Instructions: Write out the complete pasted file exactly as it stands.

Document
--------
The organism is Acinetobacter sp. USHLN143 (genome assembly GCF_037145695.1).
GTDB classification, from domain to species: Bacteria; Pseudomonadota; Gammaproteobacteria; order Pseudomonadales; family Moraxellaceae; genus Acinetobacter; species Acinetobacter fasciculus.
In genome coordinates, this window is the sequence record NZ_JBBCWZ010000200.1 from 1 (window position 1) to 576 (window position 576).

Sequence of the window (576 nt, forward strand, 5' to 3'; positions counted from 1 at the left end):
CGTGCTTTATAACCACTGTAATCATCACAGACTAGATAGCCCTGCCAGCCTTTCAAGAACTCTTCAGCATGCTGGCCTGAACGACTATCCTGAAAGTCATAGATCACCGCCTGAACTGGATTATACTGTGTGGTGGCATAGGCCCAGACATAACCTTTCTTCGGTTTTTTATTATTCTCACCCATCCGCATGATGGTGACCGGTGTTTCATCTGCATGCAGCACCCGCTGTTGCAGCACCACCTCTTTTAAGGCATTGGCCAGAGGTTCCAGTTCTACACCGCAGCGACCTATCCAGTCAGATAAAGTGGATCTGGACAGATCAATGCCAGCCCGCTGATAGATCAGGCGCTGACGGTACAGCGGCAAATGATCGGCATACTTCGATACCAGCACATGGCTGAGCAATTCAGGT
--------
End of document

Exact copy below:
The organism is Acinetobacter sp. USHLN143 (genome assembly GCF_037145695.1).
GTDB classification, from domain to species: Bacteria; Pseudomonadota; Gammaproteobacteria; order Pseudomonadales; family Moraxellaceae; genus Acinetobacter; species Acinetobacter fasciculus.
In genome coordinates, this window is the sequence record NZ_JBBCWZ010000200.1 from 1 (window position 1) to 576 (window position 576).

Sequence of the window (576 nt, forward strand, 5' to 3'; positions counted from 1 at the left end):
CGTGCTTTATAACCACTGTAATCATCACAGACTAGATAGCCCTGCCAGCCTTTCAAGAACTCTTCAGCATGCTGGCCTGAACGACTATCCTGAAAGTCATAGATCACCGCCTGAACTGGATTATACTGTGTGGTGGCATAGGCCCAGACATAACCTTTCTTCGGTTTTTTATTATTCTCACCCATCCGCATGATGGTGACCGGTGTTTCATCTGCATGCAGCACCCGCTGTTGCAGCACCACCTCTTTTAAGGCATTGGCCAGAGGTTCCAGTTCTACACCGCAGCGACCTATCCAGTCAGATAAAGTGGATCTGGACAGATCAATGCCAGCCCGCTGATAGATCAGGCGCTGACGGTACAGCGGCAAATGATCGGCATACTTCGATACCAGCACATGGCTGAGCAATTCAGGT